Retail sales volumes in the UK are estimated to have increased by 0.6% last month, according to data from the Office for National Statistics (ONS).
The country’s sales volumes fell by 2.4% in the three months to October compared with the previous three months.
Non-food store sales volumes rose by 1.1% in the month but were still 1.7% below their February 2020 levels, while food store sales volumes also declined by 1.0%.
Sales volumes for clothing stores rose by 2.5%, while those for department and household goods stores fell by 0.3% and 4.0% respectively.
Non-store retailing, which consists mainly of online retailers, posted a 1.8% sales volume growth for last month after a 2.5% decline in September.
Compared to pre-coronavirus levels, non-store sales volumes increased by 21.2%.
In addition, the data showed that the proportion of online sales declined slightly from 26.5% in September to 26.1% in October.
The ONS noted that the reporting period for this data covered 2 to 29 October.
British Retail Consortium (BRC) chief executive Helen Dickinson said: “Rising retail sales continue to mask a fall in volumes, as inflation continued to inflict pain on retailers and consumers alike.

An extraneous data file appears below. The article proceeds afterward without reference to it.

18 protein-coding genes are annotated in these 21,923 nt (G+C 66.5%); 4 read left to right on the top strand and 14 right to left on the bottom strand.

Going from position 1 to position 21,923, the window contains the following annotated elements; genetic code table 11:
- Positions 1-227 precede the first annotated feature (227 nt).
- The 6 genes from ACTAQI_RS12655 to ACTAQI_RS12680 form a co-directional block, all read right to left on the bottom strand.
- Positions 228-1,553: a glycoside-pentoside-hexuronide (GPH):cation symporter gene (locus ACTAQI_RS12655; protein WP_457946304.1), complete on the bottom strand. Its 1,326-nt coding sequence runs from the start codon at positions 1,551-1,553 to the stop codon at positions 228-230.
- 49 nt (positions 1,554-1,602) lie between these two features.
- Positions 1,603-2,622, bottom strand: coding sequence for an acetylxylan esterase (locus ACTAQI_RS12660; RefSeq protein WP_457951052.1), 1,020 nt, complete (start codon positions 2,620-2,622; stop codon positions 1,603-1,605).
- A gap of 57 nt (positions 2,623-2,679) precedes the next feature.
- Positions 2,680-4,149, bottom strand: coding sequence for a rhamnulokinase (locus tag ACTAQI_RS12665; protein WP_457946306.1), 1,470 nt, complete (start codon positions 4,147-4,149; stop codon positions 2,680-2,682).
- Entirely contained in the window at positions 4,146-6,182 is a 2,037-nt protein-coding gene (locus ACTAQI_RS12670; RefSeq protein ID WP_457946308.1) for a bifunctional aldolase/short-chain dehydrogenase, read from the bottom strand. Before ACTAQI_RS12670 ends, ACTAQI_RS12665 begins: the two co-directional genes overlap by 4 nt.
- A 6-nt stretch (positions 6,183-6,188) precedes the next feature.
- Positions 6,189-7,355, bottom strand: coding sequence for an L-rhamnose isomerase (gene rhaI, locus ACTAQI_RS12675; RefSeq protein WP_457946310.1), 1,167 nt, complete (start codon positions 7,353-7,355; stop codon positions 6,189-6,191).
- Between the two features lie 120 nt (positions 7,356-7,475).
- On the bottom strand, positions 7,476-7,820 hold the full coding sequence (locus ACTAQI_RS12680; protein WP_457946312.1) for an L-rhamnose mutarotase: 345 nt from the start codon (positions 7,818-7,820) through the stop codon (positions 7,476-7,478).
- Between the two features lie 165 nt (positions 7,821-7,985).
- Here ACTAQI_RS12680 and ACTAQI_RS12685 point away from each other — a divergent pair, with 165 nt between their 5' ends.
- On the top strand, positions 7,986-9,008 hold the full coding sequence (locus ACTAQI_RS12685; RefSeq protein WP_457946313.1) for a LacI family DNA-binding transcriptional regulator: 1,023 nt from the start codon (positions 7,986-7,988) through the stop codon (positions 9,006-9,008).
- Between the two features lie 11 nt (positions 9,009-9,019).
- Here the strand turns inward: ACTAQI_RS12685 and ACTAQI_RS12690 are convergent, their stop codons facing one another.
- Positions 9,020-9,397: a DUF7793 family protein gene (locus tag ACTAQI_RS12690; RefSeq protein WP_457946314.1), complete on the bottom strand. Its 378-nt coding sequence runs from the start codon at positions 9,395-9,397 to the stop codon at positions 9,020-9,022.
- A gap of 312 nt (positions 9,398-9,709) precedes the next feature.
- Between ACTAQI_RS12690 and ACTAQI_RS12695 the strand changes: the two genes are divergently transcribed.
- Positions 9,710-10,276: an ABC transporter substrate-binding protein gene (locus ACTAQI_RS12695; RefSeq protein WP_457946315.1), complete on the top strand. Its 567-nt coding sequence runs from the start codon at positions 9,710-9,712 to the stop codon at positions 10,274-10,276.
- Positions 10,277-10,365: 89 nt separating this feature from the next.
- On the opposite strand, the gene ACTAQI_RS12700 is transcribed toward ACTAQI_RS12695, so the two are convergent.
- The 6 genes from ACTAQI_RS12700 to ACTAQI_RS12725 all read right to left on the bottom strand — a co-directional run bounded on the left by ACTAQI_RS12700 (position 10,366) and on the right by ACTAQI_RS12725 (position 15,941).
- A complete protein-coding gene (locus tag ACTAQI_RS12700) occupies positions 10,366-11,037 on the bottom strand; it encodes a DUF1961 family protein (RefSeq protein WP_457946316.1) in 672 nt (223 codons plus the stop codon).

“There were drops in purchases of household electricals, while key goods such as pharmaceuticals and footwear held up slightly better.
“Consumer confidence improved slightly as the political turmoil of recent months began to abate.
“Retailers are hoping sales will pick up a little as the World Cup and festive season approaches, but there is little chance of them catching up with current double-digit inflation.”
Earlier this month, the BRC reported that total retail footfall in the UK declined by 11.8% in September from three years previous.
Data from the BRC and Sensormatic IQ showed that footfall fell by 2.0 percentage points from September and was below the three-month average decline of 10.8%.